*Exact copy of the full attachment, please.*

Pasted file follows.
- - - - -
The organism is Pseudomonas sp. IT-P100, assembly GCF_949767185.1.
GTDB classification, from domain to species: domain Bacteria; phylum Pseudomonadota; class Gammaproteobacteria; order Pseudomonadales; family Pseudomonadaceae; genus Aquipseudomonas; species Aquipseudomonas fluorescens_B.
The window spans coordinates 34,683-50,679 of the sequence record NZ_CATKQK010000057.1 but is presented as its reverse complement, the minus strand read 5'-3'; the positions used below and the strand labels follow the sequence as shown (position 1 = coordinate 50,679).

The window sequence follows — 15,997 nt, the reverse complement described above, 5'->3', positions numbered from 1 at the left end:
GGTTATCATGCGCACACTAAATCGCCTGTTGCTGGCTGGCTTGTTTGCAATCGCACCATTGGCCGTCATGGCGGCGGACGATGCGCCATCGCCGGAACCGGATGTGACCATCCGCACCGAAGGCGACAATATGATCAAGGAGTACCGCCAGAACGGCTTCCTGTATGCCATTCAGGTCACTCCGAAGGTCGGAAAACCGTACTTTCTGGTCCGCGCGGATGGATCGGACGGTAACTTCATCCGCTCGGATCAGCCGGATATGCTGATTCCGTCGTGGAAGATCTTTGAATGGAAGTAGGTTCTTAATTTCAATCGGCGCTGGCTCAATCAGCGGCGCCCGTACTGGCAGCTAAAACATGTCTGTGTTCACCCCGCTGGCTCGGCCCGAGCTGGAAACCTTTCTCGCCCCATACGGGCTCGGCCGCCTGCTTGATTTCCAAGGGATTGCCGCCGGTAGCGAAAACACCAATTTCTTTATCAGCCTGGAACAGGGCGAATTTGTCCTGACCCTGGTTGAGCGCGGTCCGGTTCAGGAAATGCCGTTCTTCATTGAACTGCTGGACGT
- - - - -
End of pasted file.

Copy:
The organism is Pseudomonas sp. IT-P100, assembly GCF_949767185.1.
GTDB classification, from domain to species: domain Bacteria; phylum Pseudomonadota; class Gammaproteobacteria; order Pseudomonadales; family Pseudomonadaceae; genus Aquipseudomonas; species Aquipseudomonas fluorescens_B.
The window spans coordinates 34,683-50,679 of the sequence record NZ_CATKQK010000057.1 but is presented as its reverse complement, the minus strand read 5'-3'; the positions used below and the strand labels follow the sequence as shown (position 1 = coordinate 50,679).

The window sequence follows — 15,997 nt, the reverse complement described above, 5'->3', positions numbered from 1 at the left end:
GGTTATCATGCGCACACTAAATCGCCTGTTGCTGGCTGGCTTGTTTGCAATCGCACCATTGGCCGTCATGGCGGCGGACGATGCGCCATCGCCGGAACCGGATGTGACCATCCGCACCGAAGGCGACAATATGATCAAGGAGTACCGCCAGAACGGCTTCCTGTATGCCATTCAGGTCACTCCGAAGGTCGGAAAACCGTACTTTCTGGTCCGCGCGGATGGATCGGACGGTAACTTCATCCGCTCGGATCAGCCGGATATGCTGATTCCGTCGTGGAAGATCTTTGAATGGAAGTAGGTTCTTAATTTCAATCGGCGCTGGCTCAATCAGCGGCGCCCGTACTGGCAGCTAAAACATGTCTGTGTTCACCCCGCTGGCTCGGCCCGAGCTGGAAACCTTTCTCGCCCCATACGGGCTCGGCCGCCTGCTTGATTTCCAAGGGATTGCCGCCGGTAGCGAAAACACCAATTTCTTTATCAGCCTGGAACAGGGCGAATTTGTCCTGACCCTGGTTGAGCGCGGTCCGGTTCAGGAAATGCCGTTCTTCATTGAACTGCTGGACGT